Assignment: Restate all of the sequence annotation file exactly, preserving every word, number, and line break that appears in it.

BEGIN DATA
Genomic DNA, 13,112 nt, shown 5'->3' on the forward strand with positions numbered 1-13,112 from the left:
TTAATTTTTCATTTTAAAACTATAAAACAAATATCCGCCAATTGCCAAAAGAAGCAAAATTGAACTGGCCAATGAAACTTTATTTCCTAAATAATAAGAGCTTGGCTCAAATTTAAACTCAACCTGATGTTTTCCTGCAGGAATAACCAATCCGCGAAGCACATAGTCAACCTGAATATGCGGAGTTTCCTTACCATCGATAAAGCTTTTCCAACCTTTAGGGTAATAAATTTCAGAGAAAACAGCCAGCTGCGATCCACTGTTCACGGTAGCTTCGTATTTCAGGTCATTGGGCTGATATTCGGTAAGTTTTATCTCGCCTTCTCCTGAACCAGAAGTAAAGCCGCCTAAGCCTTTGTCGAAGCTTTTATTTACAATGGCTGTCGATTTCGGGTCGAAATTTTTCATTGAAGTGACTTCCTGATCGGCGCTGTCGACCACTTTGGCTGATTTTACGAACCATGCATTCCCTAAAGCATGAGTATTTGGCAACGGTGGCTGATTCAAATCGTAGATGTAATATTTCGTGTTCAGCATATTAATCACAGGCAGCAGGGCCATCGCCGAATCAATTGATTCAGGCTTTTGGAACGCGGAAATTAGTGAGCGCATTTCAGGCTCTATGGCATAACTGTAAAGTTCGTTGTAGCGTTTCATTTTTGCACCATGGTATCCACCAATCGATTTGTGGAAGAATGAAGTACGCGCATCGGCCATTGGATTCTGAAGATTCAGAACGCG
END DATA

Genomic DNA, 13,112 nt, shown 5'->3' on the forward strand with positions numbered 1-13,112 from the left:
TTAATTTTTCATTTTAAAACTATAAAACAAATATCCGCCAATTGCCAAAAGAAGCAAAATTGAACTGGCCAATGAAACTTTATTTCCTAAATAATAAGAGCTTGGCTCAAATTTAAACTCAACCTGATGTTTTCCTGCAGGAATAACCAATCCGCGAAGCACATAGTCAACCTGAATATGCGGAGTTTCCTTACCATCGATAAAGCTTTTCCAACCTTTAGGGTAATAAATTTCAGAGAAAACAGCCAGCTGCGATCCACTGTTCACGGTAGCTTCGTATTTCAGGTCATTGGGCTGATATTCGGTAAGTTTTATCTCGCCTTCTCCTGAACCAGAAGTAAAGCCGCCTAAGCCTTTGTCGAAGCTTTTATTTACAATGGCTGTCGATTTCGGGTCGAAATTTTTCATTGAAGTGACTTCCTGATCGGCGCTGTCGACCACTTTGGCTGATTTTACGAACCATGCATTCCCTAAAGCATGAGTATTTGGCAACGGTGGCTGATTCAAATCGTAGATGTAATATTTCGTGTTCAGCATATTAATCACAGGCAGCAGGGCCATCGCCGAATCAATTGATTCAGGCTTTTGGAACGCGGAAATTAGTGAGCGCATTTCAGGCTCTATGGCATAACTGTAAAGTTCGTTGTAGCGTTTCATTTTTGCACCATGGTATCCACCAATCGATTTGTGGAAGAATGAAGTACGCGCATCGGCCATTGGATTCTGAAGATTCAGAACGCG